• Put pen to paper and outline your values. Create a short statement and sketch a few action items you want to work toward. It can be as simple as seeking out a new podcast, curating a reading list, or creating a playlist of diverse composers to find music to add to your repertoire. When you’re ready, swap your plan with a friend to hold each other accountable. 


  • Think about how to bring those values and actions to your work. If you teach a class like diction or art song literature, actions toward racial justice can feel impossible. For example, how might you use your German diction class to celebrate Black culture? My colleague at Manhattan School of Music (MSM) Nils Neubert came up with an innovative solution. As he chooses examples for the class lieder playlist, he highlights Black artists like Jessye Norman, known for her renowned interpretations of lieder. Other faculty members take a moment to point out the dearth of contributions by diverse artists due to their erasure by a white-centered industry. Using your expert power no matter the area can still be used to influence even the largest institutions.


  •  Students often find power in creating a coalition, even without a student union or formalized group. Discussion-based sharing can be some of the greatest learning opportunities available on campus. And if you have an idea for a way to improve your learning, don’t be afraid to ask. Faculty and administrators are there to support you and can often provide resources that might be unavailable to you. 

Positional Power

Even department chairs can feel roadblocked by the bureaucracy of colleges and universities. However, authority in these formal positions must be leveraged for change. If you manage budget allocation for your department, consider some of the following low-budget/high-yield decisions you can control:


  • Purchase art song collections by Black and Brown composers. Because many students may not know specific composers to search for, anthologies are a great way for students to discover many composers at once. They are also easier to search for within library collections. Consider pairing the anthologies with curated Spotify playlists, which are easy to distribute to an entire department.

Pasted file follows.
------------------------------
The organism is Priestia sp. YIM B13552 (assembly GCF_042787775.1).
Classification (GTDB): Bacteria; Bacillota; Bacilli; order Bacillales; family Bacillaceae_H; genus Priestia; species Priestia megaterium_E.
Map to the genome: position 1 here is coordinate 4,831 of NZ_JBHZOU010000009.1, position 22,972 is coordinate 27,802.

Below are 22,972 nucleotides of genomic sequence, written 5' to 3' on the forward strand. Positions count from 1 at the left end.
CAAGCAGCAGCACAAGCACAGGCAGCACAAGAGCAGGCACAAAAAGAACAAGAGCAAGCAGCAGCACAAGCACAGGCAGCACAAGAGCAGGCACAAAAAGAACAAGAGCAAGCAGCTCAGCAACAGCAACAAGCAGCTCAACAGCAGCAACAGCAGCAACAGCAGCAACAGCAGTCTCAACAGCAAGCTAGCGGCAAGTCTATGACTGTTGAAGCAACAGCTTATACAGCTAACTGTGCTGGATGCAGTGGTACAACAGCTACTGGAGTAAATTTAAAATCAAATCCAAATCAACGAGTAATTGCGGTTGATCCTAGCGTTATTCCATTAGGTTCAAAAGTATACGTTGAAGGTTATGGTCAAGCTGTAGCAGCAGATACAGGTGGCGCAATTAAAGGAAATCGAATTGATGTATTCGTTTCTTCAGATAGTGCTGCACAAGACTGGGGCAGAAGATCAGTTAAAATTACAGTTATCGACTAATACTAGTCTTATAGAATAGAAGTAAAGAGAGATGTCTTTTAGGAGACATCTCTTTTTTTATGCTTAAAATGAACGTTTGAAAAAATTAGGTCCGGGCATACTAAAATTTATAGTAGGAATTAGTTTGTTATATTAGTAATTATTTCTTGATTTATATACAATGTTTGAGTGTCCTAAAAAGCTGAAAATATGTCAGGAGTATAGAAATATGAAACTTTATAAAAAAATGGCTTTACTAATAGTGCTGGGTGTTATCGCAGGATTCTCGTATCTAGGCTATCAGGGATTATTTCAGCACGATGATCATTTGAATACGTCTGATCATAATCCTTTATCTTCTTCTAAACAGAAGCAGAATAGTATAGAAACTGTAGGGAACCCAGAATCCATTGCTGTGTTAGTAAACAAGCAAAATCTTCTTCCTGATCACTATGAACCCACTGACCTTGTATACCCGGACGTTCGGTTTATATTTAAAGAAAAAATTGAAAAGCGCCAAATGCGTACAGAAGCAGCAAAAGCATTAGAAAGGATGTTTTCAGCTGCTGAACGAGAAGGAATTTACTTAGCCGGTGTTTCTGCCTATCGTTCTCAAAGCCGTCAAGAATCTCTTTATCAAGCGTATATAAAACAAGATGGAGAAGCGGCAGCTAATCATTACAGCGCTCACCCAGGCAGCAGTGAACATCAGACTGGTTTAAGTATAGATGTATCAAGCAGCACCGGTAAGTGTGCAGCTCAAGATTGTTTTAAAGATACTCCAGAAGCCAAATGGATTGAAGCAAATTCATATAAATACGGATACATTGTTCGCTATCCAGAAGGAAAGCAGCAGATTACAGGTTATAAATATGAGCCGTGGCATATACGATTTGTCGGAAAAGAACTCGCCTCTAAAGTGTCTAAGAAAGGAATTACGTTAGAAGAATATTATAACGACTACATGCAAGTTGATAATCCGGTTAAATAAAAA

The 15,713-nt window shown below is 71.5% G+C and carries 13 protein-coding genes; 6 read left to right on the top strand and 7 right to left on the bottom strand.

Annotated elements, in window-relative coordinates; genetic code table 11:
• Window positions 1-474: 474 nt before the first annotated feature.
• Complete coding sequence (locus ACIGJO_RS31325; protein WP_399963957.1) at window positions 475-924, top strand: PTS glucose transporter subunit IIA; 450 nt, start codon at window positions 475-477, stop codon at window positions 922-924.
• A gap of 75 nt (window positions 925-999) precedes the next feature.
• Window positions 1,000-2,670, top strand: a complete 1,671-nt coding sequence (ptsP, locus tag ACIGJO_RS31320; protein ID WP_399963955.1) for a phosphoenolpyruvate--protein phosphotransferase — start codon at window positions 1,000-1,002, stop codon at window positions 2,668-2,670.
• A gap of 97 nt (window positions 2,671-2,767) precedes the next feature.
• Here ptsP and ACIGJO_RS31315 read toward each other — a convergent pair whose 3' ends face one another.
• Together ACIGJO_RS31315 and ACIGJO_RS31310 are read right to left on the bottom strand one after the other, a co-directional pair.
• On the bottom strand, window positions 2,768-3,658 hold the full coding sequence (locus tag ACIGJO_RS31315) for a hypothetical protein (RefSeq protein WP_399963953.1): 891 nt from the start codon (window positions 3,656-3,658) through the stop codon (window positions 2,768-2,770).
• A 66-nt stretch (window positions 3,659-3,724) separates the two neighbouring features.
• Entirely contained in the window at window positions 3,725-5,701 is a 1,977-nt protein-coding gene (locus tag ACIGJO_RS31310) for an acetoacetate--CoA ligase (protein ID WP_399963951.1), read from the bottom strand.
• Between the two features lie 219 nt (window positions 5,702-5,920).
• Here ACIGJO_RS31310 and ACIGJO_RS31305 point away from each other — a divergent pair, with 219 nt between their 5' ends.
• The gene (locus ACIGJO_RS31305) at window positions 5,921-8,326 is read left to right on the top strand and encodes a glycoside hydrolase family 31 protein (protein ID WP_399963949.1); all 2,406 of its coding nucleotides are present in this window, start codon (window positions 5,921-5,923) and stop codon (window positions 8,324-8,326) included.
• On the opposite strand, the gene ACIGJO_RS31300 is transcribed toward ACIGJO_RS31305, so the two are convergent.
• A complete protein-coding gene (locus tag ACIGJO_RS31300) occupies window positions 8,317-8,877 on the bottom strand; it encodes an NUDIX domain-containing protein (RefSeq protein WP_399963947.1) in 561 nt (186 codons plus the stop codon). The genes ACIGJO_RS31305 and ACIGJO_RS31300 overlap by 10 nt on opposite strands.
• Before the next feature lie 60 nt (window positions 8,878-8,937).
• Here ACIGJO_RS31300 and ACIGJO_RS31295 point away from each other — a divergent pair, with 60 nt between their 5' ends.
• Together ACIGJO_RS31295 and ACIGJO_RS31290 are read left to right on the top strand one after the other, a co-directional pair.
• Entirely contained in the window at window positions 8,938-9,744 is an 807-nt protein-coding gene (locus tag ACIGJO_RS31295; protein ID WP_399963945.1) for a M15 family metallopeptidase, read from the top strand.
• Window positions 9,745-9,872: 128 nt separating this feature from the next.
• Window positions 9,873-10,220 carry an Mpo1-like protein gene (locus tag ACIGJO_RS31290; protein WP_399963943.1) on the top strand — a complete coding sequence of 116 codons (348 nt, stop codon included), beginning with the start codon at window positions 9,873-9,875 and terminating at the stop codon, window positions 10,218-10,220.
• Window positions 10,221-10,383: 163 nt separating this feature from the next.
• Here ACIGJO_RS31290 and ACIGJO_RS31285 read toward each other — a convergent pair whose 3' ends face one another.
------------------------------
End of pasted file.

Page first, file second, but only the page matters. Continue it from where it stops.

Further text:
• Design discussion opportunities for your department. Call a meeting once a month or use an existing meeting to create a consistent and recurring conversation. Share an article to read together and allot time to discuss. At MSM, we consider intentional conversations to be as good as formal training for faculty and staff. Treat difficult discussions like you would any difficult aria—practice!


  • Leverage connections outside of your organization to introduce new voices to institutional dialogues. Masterclasses are great opportunities to show the fullness of artistic expression as the event is a public discussion shared right alongside singing. If they’re comfortable, welcome and encourage guest artists of color to share their experiences both onstage and off. Not everyone may take you up on it, but they will know that you value their perspective.


  • If you hire directors, conductors, or other creative advisors, inform them of your department goals and ask them to commit to sharing these values while they are on campus.


  • If you’re a faculty member, encourage your students to speak up. And then listen. I repeat: listen!